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> >     lua_assert(L->errfunc == 0 && L->nCcalls == 0);

> > And, if it's not possible with the given lua implementation, why can't I
> > just modify lua_resume to include an error handler? (there must be some
> > reason for that assertion...)
> That assertion is crucial.  You cannot yield across a C call, because
> there is no way to suspend the C stack.  But you can modify lua_resume
> in a way similar to lua_pcall, so that it receives an extra argument
> with an error handler.

I understand why I can't yield across a C call, but what is the reason for
the other part of the assertion?
What is wrong about having an error handler in a coroutine?

Now I've made a small addition (borrowing parts of lua_pcall), which I use
to start the coroutine script the first time (after that I use normal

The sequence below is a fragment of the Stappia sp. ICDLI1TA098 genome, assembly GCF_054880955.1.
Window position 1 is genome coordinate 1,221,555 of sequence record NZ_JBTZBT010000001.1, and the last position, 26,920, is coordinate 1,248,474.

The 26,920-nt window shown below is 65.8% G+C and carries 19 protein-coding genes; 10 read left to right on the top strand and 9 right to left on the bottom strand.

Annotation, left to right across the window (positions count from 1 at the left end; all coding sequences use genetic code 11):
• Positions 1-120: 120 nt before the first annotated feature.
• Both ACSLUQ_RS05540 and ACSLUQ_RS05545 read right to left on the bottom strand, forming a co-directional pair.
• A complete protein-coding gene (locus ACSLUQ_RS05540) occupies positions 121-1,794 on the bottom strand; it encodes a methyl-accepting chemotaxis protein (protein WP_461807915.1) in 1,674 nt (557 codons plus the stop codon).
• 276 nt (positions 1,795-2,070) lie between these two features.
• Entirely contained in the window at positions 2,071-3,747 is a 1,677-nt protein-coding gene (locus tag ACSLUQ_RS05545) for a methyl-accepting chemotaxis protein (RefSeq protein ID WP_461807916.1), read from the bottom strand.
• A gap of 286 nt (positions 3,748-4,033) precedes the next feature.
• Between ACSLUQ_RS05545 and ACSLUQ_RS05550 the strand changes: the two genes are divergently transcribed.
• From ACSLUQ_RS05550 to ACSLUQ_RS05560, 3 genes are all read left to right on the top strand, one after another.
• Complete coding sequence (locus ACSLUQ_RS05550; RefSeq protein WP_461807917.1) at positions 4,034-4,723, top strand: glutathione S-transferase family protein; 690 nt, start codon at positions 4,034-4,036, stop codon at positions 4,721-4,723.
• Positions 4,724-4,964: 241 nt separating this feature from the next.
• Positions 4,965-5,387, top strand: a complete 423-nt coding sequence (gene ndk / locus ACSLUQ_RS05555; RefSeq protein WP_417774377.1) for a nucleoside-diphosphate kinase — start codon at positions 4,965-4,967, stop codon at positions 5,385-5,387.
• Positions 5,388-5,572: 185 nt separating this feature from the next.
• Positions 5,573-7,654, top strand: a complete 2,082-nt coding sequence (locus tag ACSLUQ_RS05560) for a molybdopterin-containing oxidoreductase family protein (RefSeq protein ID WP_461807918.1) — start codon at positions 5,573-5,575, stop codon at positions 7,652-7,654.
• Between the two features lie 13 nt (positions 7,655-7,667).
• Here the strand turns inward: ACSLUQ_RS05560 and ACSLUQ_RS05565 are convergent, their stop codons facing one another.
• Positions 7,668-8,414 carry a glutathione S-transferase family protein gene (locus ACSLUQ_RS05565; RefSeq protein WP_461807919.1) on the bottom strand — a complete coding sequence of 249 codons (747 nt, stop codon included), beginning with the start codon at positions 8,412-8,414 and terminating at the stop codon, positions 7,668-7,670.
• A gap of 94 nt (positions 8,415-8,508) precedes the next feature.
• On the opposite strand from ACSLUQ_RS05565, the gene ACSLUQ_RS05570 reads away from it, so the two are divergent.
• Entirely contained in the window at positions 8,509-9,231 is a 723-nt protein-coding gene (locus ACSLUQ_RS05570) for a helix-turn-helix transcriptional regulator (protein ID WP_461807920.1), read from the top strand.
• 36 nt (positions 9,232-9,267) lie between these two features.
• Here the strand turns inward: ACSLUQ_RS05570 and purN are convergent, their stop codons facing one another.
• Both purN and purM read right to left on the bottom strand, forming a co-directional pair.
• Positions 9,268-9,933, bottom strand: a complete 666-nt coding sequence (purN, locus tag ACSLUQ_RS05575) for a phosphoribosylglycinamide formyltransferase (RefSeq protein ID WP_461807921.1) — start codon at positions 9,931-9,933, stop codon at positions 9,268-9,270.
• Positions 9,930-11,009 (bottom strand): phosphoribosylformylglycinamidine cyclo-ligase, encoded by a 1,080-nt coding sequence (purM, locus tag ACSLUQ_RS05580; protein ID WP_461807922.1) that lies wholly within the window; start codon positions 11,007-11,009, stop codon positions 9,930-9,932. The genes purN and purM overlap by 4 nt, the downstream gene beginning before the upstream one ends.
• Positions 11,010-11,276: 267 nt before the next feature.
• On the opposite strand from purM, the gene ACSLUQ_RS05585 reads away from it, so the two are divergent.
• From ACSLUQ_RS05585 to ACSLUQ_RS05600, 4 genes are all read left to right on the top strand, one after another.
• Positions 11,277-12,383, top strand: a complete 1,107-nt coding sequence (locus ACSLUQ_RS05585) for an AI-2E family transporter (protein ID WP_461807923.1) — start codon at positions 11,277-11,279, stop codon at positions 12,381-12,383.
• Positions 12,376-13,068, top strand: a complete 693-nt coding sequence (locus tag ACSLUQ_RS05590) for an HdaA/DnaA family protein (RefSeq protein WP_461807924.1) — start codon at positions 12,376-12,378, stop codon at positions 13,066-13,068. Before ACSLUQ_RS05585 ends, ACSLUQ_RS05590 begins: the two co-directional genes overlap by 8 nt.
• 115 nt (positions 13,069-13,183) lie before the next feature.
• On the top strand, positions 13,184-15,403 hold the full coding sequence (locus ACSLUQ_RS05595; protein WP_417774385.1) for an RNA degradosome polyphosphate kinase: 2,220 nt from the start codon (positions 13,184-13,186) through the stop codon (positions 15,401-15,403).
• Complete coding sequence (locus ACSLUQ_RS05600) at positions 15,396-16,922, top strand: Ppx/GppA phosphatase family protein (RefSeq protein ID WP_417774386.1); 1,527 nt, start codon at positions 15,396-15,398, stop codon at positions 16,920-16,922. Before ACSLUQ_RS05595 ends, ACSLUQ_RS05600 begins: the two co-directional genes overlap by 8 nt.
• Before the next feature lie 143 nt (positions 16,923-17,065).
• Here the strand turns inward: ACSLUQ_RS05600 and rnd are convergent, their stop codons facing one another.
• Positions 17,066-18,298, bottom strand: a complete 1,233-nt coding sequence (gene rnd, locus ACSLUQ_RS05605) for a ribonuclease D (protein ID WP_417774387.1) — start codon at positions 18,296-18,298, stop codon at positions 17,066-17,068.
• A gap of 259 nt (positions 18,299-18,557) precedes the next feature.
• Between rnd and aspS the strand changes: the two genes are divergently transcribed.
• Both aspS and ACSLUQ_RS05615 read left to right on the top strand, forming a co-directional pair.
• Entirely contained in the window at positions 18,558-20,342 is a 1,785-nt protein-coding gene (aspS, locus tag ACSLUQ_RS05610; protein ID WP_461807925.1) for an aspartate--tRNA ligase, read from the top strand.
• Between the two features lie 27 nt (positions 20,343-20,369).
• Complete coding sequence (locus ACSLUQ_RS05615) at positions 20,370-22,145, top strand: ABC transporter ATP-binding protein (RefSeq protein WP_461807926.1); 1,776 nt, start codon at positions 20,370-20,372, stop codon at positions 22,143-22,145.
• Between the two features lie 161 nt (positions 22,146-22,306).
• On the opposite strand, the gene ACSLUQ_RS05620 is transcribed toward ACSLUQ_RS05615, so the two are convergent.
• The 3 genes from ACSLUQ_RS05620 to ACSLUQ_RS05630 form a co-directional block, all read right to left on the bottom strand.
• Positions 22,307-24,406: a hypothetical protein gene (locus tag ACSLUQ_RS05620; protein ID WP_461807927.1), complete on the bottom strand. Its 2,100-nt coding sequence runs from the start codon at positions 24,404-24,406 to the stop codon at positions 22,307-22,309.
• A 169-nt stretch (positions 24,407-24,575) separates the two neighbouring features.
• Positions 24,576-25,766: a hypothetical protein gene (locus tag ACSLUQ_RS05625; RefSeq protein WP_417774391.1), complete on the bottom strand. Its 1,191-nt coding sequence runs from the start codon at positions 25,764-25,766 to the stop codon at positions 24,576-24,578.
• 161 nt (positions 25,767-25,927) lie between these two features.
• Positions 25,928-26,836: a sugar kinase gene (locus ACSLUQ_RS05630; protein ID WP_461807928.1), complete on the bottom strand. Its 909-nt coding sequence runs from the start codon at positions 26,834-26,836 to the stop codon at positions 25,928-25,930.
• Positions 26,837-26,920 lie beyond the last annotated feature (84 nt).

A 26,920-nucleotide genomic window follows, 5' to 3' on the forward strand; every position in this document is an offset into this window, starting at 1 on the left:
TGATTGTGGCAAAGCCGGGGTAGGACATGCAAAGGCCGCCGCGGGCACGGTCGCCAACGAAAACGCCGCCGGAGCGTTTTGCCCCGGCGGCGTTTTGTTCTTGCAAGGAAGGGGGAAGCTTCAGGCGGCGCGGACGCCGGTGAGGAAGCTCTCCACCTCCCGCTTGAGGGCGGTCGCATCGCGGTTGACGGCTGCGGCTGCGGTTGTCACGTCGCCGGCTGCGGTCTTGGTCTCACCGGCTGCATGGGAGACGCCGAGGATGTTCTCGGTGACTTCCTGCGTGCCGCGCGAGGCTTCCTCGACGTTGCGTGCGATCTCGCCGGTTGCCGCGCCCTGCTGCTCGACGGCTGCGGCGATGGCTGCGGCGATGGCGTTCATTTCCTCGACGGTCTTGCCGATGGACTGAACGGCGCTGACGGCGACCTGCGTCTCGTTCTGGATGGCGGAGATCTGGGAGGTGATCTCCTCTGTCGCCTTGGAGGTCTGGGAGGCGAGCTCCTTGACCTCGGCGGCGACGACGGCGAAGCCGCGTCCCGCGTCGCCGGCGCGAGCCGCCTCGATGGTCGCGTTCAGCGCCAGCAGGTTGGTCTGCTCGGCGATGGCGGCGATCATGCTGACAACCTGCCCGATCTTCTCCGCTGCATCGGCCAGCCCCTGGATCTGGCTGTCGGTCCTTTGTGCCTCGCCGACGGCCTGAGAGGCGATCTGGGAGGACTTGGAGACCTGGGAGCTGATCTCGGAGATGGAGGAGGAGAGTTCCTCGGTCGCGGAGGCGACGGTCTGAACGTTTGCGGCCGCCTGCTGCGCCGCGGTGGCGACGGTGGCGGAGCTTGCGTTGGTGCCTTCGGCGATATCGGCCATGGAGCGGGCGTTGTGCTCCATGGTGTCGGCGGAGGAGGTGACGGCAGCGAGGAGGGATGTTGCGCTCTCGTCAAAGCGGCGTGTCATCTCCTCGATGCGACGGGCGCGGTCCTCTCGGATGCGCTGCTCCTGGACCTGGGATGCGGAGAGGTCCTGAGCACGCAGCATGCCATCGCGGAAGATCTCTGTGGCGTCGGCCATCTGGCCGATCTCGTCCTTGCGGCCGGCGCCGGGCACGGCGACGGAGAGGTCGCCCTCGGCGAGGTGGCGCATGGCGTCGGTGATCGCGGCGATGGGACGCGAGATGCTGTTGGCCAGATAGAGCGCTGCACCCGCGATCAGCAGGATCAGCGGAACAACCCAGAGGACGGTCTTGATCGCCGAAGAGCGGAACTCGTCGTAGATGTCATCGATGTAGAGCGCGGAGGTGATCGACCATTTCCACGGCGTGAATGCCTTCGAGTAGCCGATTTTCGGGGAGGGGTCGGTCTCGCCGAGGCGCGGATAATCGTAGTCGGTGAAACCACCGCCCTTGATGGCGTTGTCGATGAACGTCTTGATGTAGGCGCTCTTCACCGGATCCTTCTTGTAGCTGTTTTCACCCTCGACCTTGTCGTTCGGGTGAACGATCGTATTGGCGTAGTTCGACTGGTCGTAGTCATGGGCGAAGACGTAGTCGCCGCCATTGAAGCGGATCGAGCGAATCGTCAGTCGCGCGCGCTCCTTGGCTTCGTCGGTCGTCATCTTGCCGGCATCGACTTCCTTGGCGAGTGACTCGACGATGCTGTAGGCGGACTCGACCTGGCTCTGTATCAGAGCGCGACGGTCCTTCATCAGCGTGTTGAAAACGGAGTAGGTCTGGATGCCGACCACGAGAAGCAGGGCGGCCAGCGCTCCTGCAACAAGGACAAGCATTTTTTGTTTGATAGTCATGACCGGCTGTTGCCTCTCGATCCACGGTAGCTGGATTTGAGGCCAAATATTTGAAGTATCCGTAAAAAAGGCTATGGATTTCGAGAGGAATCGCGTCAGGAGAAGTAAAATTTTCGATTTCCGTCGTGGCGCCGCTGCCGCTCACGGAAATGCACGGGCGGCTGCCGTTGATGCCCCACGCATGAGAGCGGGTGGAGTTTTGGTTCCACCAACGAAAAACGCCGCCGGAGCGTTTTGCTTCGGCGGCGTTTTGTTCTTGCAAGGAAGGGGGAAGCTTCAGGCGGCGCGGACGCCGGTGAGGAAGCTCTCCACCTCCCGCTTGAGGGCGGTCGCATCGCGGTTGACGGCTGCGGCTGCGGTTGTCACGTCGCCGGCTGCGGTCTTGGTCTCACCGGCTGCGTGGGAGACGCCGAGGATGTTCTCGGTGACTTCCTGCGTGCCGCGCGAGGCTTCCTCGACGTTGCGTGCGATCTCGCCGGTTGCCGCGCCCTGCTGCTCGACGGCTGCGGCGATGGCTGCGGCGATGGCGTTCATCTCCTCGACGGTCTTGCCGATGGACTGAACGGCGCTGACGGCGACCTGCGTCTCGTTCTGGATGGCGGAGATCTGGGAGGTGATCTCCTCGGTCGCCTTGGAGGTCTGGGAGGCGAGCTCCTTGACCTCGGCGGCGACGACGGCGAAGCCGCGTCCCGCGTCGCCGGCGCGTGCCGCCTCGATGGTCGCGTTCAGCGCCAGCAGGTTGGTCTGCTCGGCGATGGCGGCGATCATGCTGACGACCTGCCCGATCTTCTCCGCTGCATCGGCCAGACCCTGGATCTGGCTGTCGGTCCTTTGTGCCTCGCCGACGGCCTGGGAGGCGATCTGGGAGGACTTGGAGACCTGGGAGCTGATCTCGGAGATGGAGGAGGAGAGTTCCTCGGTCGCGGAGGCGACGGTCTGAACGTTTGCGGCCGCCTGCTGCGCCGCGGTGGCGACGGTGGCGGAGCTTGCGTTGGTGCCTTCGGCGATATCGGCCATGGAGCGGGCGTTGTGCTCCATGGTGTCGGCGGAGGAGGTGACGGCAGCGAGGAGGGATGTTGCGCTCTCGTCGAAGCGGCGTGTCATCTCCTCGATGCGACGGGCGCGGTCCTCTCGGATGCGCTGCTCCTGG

resume), and it seems to work just fine :)

LUA_API int lua_startcoroutine(lua_State *L, int nargs, int errfunc) {
    L->errfunc = (errfunc == 0) ? 0 : savestack(L, luaA_index(L, errfunc));
    return lua_resume(L,nargs);

Ofcourse it's a little dirty in that it doesn't restore the old error
handler (it can't as I still need the handler for the following resumes),
but as it's only used as a starting point it's not a problem here. However,
I still wonder why a similar functionality doesn't exist in the first place?

Henrik Münther